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Arpaio due in court over allegations of ‘trumped-up’ charges

Updated November 24, 2017 - 6:56 pm

PHOENIX — A federal lawsuit set to go to trial next month marks the latest legal action brought against former Arizona Sheriff Joe Arpaio over allegations that he pursued a trumped-up criminal case to get publicity and embarrass an adversary.

The political opponent in this case: U.S. Sen. Jeff Flake.

One of Flake’s sons filed a malicious-prosecution lawsuit, saying Arpaio pursued felony animal cruelty charges against him and his then-wife in a bid to do political damage to the senator and gain publicity.

Austin Flake and his wife were charged in the heat-exhaustion deaths of 21 dogs in June 2014 at a kennel operated by his in-laws. The Flakes were watching the dogs when the in-laws were out of town.

The dogs died when an air conditioning unit failed in a small room where the animals spent the night.

The case against the Flakes was dismissed at the request of prosecutors, and the owners of the kennel pleaded guilty to animal cruelty charges after an expert determined the air conditioner failed because the operators didn’t properly maintain it.

The lawsuit, which is scheduled for trial on Dec. 5, alleges that Arpaio was intent on linking the Flakes to the deaths, going so far as to conduct surveillance on the senator’s home. The suit also says Arpaio’s investigators examined phone records to see if the younger Flake called his father during the time he was watching the dogs.

Lawyers for Austin Flake and his then-wife have said the senator disagreed with Arpaio over immigration and was critical of the movement questioning the authenticity of then-President Barack Obama’s birth certificate.

In a deposition, Arpaio didn’t accept responsibility for bringing the charges against the couple and was unable to cite any evidence to support the allegations. But he still expressed confidence in his investigators.

“I am going by what my detectives accomplished during their investigation,” Arpaio said during the July 2016 deposition. “They had the nuts and bolts already. I defend my people. I have confidence in them. I don’t have to know everything that’s going on.”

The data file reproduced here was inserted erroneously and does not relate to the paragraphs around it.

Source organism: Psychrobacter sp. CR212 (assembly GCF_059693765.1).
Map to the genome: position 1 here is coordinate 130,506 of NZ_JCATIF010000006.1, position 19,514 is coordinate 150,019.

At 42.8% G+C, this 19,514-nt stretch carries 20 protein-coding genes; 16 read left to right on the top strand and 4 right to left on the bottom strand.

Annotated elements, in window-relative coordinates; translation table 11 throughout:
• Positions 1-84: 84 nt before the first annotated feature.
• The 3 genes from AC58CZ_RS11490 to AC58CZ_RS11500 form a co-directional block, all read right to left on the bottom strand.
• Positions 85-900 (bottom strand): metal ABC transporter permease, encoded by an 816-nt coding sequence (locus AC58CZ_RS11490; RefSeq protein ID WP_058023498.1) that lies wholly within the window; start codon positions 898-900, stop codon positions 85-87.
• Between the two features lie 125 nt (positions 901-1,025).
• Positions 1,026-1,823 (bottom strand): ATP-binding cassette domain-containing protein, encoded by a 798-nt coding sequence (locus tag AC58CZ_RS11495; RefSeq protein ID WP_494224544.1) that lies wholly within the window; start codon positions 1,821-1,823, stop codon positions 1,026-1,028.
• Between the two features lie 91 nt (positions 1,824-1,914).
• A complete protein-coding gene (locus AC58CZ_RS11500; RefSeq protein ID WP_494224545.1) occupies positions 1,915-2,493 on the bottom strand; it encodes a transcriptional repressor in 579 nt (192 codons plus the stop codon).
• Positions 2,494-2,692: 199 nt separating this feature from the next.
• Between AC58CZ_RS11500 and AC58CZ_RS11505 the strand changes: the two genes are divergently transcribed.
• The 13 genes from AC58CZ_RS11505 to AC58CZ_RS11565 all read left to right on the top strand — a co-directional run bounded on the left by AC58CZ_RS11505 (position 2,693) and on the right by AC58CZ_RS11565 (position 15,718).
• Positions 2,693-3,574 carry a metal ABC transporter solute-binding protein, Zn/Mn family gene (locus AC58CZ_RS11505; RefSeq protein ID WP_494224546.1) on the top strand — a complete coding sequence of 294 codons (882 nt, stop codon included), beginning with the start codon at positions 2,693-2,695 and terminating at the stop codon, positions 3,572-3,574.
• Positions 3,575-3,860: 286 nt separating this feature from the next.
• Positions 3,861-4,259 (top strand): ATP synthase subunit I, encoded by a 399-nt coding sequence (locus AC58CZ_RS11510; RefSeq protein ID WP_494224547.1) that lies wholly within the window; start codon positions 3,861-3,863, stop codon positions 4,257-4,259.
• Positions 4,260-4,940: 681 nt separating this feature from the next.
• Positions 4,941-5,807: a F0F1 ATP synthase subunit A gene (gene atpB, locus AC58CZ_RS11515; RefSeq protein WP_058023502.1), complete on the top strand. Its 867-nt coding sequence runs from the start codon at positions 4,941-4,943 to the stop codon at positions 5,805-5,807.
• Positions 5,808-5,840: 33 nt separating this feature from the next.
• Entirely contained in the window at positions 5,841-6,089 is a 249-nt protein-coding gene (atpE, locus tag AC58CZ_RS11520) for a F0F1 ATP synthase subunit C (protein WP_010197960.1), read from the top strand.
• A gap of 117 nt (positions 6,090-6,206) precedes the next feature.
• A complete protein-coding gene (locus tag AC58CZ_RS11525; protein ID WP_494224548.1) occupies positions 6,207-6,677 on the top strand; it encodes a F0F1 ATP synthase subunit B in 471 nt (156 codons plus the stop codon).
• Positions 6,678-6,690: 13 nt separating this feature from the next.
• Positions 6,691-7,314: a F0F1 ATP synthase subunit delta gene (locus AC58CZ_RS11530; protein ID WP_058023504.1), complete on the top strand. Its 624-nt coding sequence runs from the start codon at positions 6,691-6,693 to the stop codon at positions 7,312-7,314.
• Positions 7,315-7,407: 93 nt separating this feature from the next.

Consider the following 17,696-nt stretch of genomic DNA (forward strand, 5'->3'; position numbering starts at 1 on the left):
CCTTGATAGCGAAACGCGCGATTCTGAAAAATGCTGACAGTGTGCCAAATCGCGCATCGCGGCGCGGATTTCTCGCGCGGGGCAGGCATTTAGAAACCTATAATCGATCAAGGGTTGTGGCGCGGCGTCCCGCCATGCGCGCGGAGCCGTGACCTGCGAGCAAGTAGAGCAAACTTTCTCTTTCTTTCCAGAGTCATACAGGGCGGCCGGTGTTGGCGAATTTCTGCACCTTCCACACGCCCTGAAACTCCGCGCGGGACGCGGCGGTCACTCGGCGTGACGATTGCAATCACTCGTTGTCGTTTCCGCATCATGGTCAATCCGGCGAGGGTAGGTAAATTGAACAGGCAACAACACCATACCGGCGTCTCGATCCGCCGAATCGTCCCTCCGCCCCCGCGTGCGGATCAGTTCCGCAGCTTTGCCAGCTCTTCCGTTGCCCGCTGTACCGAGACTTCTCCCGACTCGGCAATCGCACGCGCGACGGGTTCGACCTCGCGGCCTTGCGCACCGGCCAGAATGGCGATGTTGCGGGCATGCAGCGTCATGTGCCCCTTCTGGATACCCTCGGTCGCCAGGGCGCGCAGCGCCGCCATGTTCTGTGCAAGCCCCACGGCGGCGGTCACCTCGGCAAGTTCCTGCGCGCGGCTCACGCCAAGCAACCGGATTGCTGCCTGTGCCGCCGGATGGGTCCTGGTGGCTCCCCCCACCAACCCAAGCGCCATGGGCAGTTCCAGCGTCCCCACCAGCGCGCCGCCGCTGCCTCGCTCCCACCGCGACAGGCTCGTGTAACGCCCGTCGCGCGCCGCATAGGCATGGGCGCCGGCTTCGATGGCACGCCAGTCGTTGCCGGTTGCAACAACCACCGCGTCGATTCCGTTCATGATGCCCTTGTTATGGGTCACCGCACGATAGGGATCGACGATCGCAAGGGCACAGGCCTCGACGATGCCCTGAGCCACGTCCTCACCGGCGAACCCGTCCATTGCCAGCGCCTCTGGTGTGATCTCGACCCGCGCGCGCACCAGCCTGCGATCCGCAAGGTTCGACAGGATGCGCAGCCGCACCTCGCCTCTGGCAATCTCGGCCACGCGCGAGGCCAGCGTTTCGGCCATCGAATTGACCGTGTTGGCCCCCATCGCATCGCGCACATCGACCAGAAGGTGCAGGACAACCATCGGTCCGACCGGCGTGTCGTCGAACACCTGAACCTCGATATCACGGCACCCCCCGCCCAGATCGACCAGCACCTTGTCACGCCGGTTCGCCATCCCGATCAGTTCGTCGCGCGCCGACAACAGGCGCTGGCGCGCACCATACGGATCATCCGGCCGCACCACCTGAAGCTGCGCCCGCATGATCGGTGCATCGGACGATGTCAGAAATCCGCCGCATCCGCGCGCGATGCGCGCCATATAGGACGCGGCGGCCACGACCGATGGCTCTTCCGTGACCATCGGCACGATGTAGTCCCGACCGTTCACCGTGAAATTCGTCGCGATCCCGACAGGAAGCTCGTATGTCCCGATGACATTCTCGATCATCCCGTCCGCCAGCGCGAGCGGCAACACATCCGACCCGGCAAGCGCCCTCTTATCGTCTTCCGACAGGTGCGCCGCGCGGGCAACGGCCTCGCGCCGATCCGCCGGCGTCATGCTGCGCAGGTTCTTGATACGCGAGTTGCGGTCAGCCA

Arpaio and Jeffrey Leonard, an attorney representing Maricopa County and the former sheriff, declined to comment on the case.

Stephen Montoya, an attorney for Austin Flake and his former wife, Logan Brown, said the sheriff’s office didn’t have evidence showing his clients intended to hurt the dogs, yet still charged them with crimes that devastated them and contributed to the demise of their marriage.

“It splashed their names across the internet as the murderers of 21 dogs. It really ravaged them emotionally,” Montoya said, noting that Austin Flake was 21 and his wife was 20 at the time.

A ruling in August by U.S. District Judge Neil Wake dismissed a defamation allegation from the lawsuit but determined investigators didn’t have probable cause to charge the couple.

“A factfinder could thus reasonably find that the prosecutors initially charged the Flakes based on pressure from Arpaio,” Wake wrote.

The prosecutor who brought the allegations said in a court filing that she wasn’t pressured by Arpaio’s office to prosecute the couple and that the decision to present the case to a grand jury was made by her and her supervisors. The Maricopa County Attorney’s Office isn’t named as a party in the lawsuit.

The lawsuit doesn’t specify how much money the younger Flake and his ex-wife are seeking. But they previously sought $4 million in a notice of claim — a precursor to a lawsuit.

It isn’t the first time Arpaio has been accused of trumping up charges in an animal cruelty case.

He launched an investigation against a police officer from the Phoenix suburb of Chandler over a 2007 death of a police dog that was left in a hot vehicle for 12 hours in blistering summer heat.

The officer was charged with animal abuse but eventually acquitted. He filed a lawsuit alleging Arpaio brought the criminal case so the sheriff could exploit the publicity.

Taxpayers paid $775,000 to the officer to settle the case.

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